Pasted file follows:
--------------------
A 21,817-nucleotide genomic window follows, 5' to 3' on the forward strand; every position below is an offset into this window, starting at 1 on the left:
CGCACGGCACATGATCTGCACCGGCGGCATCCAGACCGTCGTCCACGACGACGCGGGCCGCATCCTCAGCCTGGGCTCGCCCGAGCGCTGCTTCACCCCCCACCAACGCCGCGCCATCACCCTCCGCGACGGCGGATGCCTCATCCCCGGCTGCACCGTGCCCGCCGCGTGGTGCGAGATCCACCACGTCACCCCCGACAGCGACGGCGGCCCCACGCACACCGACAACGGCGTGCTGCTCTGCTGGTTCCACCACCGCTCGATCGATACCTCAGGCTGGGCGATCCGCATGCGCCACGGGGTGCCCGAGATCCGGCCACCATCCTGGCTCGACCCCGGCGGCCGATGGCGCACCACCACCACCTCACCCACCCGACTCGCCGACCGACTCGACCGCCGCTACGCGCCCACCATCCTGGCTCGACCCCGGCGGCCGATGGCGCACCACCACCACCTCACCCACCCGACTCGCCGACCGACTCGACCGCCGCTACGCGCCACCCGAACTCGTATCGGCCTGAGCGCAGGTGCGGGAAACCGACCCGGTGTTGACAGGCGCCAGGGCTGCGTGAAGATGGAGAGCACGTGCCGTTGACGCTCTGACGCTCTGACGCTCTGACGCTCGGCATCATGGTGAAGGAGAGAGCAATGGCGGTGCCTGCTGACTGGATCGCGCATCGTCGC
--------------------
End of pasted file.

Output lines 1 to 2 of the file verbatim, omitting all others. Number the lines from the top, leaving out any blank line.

A 21,817-nucleotide genomic window follows, 5' to 3' on the forward strand; every position below is an offset into this window, starting at 1 on the left:
CGCACGGCACATGATCTGCACCGGCGGCATCCAGACCGTCGTCCACGACGACGCGGGCCGCATCCTCAGCCTGGGCTCGCCCGAGCGCTGCTTCACCCCCCACCAACGCCGCGCCATCACCCTCCGCGACGGCGGATGCCTCATCCCCGGCTGCACCGTGCCCGCCGCGTGGTGCGAGATCCACCACGTCACCCCCGACAGCGACGGCGGCCCCACGCACACCGACAACGGCGTGCTGCTCTGCTGGTTCCACCACCGCTCGATCGATACCTCAGGCTGGGCGATCCGCATGCGCCACGGGGTGCCCGAGATCCGGCCACCATCCTGGCTCGACCCCGGCGGCCGATGGCGCACCACCACCACCTCACCCACCCGACTCGCCGACCGACTCGACCGCCGCTACGCGCCCACCATCCTGGCTCGACCCCGGCGGCCGATGGCGCACCACCACCACCTCACCCACCCGACTCGCCGACCGACTCGACCGCCGCTACGCGCCACCCGAACTCGTATCGGCCTGAGCGCAGGTGCGGGAAACCGACCCGGTGTTGACAGGCGCCAGGGCTGCGTGAAGATGGAGAGCACGTGCCGTTGACGCTCTGACGCTCTGACGCTCTGACGCTCGGCATCATGGTGAAGGAGAGAGCAATGGCGGTGCCTGCTGACTGGATCGCGCATCGTCGC